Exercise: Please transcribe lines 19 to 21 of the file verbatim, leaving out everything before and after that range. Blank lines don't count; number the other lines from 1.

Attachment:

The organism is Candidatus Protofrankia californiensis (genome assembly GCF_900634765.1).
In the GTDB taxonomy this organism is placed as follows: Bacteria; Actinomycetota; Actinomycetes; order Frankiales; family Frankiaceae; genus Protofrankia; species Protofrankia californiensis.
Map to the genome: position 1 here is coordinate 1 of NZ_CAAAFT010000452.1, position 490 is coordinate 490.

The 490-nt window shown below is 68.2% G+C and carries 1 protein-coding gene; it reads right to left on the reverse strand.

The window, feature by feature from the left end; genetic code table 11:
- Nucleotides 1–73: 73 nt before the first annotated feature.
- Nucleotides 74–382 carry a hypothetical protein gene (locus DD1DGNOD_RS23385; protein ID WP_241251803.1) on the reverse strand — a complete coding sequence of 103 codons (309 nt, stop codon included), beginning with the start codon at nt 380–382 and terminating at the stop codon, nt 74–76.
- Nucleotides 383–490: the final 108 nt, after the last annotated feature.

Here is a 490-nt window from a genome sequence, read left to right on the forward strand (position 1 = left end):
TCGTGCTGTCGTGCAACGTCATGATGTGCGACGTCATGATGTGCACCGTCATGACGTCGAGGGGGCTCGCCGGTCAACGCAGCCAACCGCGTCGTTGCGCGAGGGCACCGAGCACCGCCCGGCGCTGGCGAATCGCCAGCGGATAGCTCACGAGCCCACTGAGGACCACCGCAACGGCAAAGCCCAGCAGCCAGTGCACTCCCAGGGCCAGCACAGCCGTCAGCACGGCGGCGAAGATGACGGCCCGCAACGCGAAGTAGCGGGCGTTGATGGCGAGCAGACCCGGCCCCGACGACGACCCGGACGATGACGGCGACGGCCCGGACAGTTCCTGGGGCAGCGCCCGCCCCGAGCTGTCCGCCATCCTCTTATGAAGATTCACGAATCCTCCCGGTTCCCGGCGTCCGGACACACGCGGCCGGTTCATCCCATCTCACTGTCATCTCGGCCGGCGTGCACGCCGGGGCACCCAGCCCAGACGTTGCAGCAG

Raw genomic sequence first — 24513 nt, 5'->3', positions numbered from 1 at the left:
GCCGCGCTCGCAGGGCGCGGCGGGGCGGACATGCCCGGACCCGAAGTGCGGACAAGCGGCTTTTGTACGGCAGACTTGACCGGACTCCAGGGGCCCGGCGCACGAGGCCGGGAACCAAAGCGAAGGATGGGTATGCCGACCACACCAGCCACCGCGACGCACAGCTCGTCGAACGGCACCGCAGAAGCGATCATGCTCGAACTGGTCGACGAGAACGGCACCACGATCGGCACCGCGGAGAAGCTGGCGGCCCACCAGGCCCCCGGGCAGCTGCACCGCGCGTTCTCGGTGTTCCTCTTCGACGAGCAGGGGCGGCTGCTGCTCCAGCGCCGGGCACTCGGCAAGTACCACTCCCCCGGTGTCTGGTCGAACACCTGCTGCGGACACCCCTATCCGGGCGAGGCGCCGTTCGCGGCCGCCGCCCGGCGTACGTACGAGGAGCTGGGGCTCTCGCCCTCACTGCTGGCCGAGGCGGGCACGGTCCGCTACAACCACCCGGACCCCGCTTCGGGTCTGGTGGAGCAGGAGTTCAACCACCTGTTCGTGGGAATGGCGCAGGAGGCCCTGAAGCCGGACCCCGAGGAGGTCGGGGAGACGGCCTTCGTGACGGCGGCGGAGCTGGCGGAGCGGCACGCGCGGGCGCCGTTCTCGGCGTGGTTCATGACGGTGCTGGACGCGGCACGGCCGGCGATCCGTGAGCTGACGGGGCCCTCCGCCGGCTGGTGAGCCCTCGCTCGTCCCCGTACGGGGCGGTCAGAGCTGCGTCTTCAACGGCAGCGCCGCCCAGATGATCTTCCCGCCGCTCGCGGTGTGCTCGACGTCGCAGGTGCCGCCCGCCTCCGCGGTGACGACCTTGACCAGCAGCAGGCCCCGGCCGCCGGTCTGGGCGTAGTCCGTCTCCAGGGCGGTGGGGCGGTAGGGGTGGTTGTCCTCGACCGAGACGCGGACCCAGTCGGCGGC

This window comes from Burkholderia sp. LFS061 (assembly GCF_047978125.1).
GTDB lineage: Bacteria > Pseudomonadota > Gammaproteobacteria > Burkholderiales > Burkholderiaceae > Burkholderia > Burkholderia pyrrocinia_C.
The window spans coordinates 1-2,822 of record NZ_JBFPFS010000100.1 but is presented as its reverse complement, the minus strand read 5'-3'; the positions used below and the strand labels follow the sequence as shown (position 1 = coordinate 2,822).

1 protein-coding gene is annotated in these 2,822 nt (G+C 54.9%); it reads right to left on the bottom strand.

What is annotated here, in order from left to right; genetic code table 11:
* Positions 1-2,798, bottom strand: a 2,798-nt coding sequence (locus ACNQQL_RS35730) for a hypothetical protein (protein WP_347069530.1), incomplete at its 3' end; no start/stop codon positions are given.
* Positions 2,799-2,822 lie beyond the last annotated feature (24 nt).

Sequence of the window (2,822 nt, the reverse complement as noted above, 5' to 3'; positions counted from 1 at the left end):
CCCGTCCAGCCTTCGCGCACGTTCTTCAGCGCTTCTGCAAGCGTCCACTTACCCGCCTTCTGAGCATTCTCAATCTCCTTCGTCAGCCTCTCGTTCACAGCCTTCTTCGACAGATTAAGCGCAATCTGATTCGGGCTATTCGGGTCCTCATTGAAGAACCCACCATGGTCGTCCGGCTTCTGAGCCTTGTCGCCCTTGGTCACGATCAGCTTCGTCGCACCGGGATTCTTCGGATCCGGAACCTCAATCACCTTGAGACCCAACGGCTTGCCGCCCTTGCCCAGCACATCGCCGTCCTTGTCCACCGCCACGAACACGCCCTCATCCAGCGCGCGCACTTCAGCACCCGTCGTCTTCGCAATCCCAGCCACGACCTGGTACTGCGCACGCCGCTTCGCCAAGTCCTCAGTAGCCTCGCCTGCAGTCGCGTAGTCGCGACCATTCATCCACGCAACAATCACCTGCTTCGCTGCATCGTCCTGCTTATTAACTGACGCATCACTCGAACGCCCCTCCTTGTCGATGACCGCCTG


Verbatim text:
* Positions 2,799-2,822 lie beyond the last annotated feature (24 nt).

Sequence of the window (2,822 nt, the reverse complement as noted above, 5' to 3'; positions counted from 1 at the left end):
CCCGTCCAGCCTTCGCGCACGTTCTTCAGCGCTTCTGCAAGCGTCCACTTACCCGCCTTCTGAGCATTCTCAATCTCCTTCGTCAGCCTCTCGTTCACAGCCTTCTTCGACAGATTAAGCGCAATCTGATTCGGGCTATTCGGGTCCTCATTGAAGAACCCACCATGGTCGTCCGGCTTCTGAGCCTTGTCGCCCTTGGTCACGATCAGCTTCGTCGCACCGGGATTCTTCGGATCCGGAACCTCAATCACCTTGAGACCCAACGGCTTGCCGCCCTTGCCCAGCACATCGCCGTCCTTGTCCACCGCCACGAACACGCCCTCATCCAGCGCGCGCACTTCAGCACCCGTCGTCTTCGCAATCCCAGCCACGACCTGGTACTGCGCACGCCGCTTCGCCAAGTCCTCAGTAGCCTCGCCTGCAGTCGCGTAGTCGCGACCATTCATCCACGCAACAATCACCTGCTTCGCTGCATCGTCCTGCTTATTAACTGACGCATCACTCGAACGCCCCTCCTTGTCGATGACCGCCTG